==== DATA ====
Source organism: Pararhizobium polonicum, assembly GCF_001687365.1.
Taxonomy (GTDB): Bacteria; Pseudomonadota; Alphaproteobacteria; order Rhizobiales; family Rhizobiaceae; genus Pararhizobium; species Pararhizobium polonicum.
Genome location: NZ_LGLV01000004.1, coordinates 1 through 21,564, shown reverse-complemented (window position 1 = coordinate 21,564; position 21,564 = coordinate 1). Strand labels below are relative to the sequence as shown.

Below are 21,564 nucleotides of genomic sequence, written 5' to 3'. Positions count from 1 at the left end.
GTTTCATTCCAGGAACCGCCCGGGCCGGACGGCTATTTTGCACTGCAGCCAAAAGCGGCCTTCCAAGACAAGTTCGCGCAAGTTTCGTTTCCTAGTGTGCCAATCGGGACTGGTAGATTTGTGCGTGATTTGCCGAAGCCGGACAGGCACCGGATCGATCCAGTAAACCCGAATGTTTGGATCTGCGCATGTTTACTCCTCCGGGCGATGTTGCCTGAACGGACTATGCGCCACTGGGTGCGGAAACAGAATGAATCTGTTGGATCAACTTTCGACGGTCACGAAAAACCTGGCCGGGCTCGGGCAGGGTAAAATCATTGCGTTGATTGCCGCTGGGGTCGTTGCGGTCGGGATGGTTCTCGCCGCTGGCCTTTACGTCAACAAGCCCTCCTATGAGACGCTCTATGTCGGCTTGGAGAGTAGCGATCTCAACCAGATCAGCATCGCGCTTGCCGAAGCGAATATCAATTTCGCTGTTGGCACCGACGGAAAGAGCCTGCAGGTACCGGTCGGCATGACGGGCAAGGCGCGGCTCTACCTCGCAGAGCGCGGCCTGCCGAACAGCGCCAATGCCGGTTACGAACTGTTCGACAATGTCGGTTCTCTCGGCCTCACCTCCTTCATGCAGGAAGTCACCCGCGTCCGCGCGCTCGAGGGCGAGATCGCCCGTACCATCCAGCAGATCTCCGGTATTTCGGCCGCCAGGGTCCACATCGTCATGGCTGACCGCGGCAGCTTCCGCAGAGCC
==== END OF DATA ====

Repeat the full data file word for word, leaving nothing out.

Source organism: Pararhizobium polonicum, assembly GCF_001687365.1.
Taxonomy (GTDB): Bacteria; Pseudomonadota; Alphaproteobacteria; order Rhizobiales; family Rhizobiaceae; genus Pararhizobium; species Pararhizobium polonicum.
Genome location: NZ_LGLV01000004.1, coordinates 1 through 21,564, shown reverse-complemented (window position 1 = coordinate 21,564; position 21,564 = coordinate 1). Strand labels below are relative to the sequence as shown.

Below are 21,564 nucleotides of genomic sequence, written 5' to 3'. Positions count from 1 at the left end.
GTTTCATTCCAGGAACCGCCCGGGCCGGACGGCTATTTTGCACTGCAGCCAAAAGCGGCCTTCCAAGACAAGTTCGCGCAAGTTTCGTTTCCTAGTGTGCCAATCGGGACTGGTAGATTTGTGCGTGATTTGCCGAAGCCGGACAGGCACCGGATCGATCCAGTAAACCCGAATGTTTGGATCTGCGCATGTTTACTCCTCCGGGCGATGTTGCCTGAACGGACTATGCGCCACTGGGTGCGGAAACAGAATGAATCTGTTGGATCAACTTTCGACGGTCACGAAAAACCTGGCCGGGCTCGGGCAGGGTAAAATCATTGCGTTGATTGCCGCTGGGGTCGTTGCGGTCGGGATGGTTCTCGCCGCTGGCCTTTACGTCAACAAGCCCTCCTATGAGACGCTCTATGTCGGCTTGGAGAGTAGCGATCTCAACCAGATCAGCATCGCGCTTGCCGAAGCGAATATCAATTTCGCTGTTGGCACCGACGGAAAGAGCCTGCAGGTACCGGTCGGCATGACGGGCAAGGCGCGGCTCTACCTCGCAGAGCGCGGCCTGCCGAACAGCGCCAATGCCGGTTACGAACTGTTCGACAATGTCGGTTCTCTCGGCCTCACCTCCTTCATGCAGGAAGTCACCCGCGTCCGCGCGCTCGAGGGCGAGATCGCCCGTACCATCCAGCAGATCTCCGGTATTTCGGCCGCCAGGGTCCACATCGTCATGGCTGACCGCGGCAGCTTCCGCAGAGCC